Mismanagement and inefficiency were rampant, with VGH failing to meet major concession deadlines and misusing funds. But the inquiry does not stop there.  Manifest financial misconduct is also prevalent, with significant public funds being misappropriated through fraudulent VAT refund claims and complex offshore structures involving entities based in shady jurisdictions like Tunisia, Jersey, Switzerland and Dubai. There are extensive attempts to conceal the fact that several key players were known fraudsters  – it is an omnishambles of leadership, government and a dark day for the “professions” that service them.

No proper due diligence was conducted on VGH, its stakeholders, its executives or its backers, and concerns about the financial stability and credibility of the individuals and companies involved were ignored repeatedly.

The mismanagement of the concession severely impacted healthcare services in Malta, with delayed and poorly executed projects undermining the quality of healthcare delivered to the public. Elected officials with the power to halt the abuse appear either to be on the take, or to have wilfully turned a blind eye.

The nature of the inquiry and the active role played by the Maltese government and civil service must send shockwaves across the country and compel any sane politician to, at the very least, apologise to the country. But apologies won’t cut it.

A more reasonable reaction would be for the Prime Minister and his government to resign and for a general election to be held. Any candidate’s manifesto should include a detailed proposal for recovery of amounts lost to this graft and a clear commitment to bringing the exponents to task criminally if need be. To abdicate this responsibility is to leave the Republic to the dogs.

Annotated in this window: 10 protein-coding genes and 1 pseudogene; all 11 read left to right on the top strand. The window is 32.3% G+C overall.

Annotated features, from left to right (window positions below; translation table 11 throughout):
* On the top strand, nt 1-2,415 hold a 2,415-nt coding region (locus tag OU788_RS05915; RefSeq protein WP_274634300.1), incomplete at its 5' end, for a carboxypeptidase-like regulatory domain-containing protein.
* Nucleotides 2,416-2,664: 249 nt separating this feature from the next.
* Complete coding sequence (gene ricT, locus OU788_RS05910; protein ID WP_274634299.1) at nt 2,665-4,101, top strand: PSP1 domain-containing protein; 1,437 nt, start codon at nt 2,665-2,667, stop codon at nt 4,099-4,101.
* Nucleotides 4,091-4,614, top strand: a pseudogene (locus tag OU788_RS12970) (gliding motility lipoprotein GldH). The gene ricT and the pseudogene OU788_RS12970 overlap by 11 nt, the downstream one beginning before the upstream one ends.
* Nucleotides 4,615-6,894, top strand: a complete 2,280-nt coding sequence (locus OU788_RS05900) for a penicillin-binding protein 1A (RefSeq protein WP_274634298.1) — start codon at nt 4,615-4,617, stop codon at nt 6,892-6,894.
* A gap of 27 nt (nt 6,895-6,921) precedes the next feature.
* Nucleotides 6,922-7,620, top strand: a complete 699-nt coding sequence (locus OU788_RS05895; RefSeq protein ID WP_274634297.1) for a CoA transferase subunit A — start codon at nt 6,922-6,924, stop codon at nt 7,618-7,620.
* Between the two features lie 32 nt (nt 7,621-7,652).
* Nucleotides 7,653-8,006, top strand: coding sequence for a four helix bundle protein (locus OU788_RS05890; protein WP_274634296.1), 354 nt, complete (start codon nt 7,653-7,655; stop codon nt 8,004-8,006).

Of course, we know better than to expect anything of the sort from our Prime Minister-turned-Defence Attorney.

How does he react?

With a painful and vain 10-minute “day in the life of Robert Abela” campaign video that features him grinning like a madman, and which tells us nothing other than that he is clearly delusional, likes wearing shorts and is apparently unaware of the fact that you’re not meant to cut open your bag of frozen peas with the same knife you used for raw chicken. Welcome to the Upside Down, folks.

In a moment that called for humility, accountability and leadership, Prime Minister Robert Abela prioritised himself and his party. Or should we say his clients? Hard to tell, really.

The video, presumably intended to humanise and endear him to the public and filled with pathetic attempts to sound humble, only serves to highlight how out of touch he is, and how ill-equipped he is to contend with the gravity of the situation. For shame.

Lovin Malta is open to interesting, compelling guest posts from third parties. These opinion pieces do not necessarily reflect the views of the company. Submit your piece at [email protected]

READ NEXT: 9 Things Robert Abela Told Us After The Inquiry Was Published

Yannick joined Lovin Malta in March 2021 having started out in journalism in 2016. He is passionate about politics and the way our society is governed, and anything to do with numbers and graphs. He likes dogs more than he does people.